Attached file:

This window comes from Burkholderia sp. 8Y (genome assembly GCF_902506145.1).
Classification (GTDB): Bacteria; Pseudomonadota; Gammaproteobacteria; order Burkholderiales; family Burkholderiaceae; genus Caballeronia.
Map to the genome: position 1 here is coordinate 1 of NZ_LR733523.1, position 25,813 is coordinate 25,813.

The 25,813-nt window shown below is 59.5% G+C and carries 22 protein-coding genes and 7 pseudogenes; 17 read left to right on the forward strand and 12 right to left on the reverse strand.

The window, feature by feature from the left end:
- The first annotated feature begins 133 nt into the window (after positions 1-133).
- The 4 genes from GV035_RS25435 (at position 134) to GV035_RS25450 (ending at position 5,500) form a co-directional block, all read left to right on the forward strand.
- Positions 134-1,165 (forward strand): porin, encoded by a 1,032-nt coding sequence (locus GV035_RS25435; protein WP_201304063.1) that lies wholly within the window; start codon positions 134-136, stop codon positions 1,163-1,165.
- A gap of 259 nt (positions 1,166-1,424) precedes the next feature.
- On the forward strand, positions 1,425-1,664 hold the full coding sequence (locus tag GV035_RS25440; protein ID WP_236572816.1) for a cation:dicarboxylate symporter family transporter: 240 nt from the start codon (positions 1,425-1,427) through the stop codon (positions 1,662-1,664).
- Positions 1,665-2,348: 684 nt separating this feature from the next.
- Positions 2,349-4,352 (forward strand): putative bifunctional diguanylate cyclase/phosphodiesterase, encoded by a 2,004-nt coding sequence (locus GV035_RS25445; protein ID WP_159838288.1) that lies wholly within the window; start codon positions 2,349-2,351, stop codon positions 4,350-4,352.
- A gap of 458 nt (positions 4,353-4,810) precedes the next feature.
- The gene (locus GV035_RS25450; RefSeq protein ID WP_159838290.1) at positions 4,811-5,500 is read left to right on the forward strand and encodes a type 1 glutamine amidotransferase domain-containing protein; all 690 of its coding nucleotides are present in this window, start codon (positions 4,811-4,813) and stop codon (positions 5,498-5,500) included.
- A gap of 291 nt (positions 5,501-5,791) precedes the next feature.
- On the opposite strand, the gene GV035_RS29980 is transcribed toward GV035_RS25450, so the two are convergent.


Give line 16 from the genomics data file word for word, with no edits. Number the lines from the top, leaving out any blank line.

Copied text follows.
- On the opposite strand, the gene GV035_RS29980 is transcribed toward GV035_RS25450, so the two are convergent.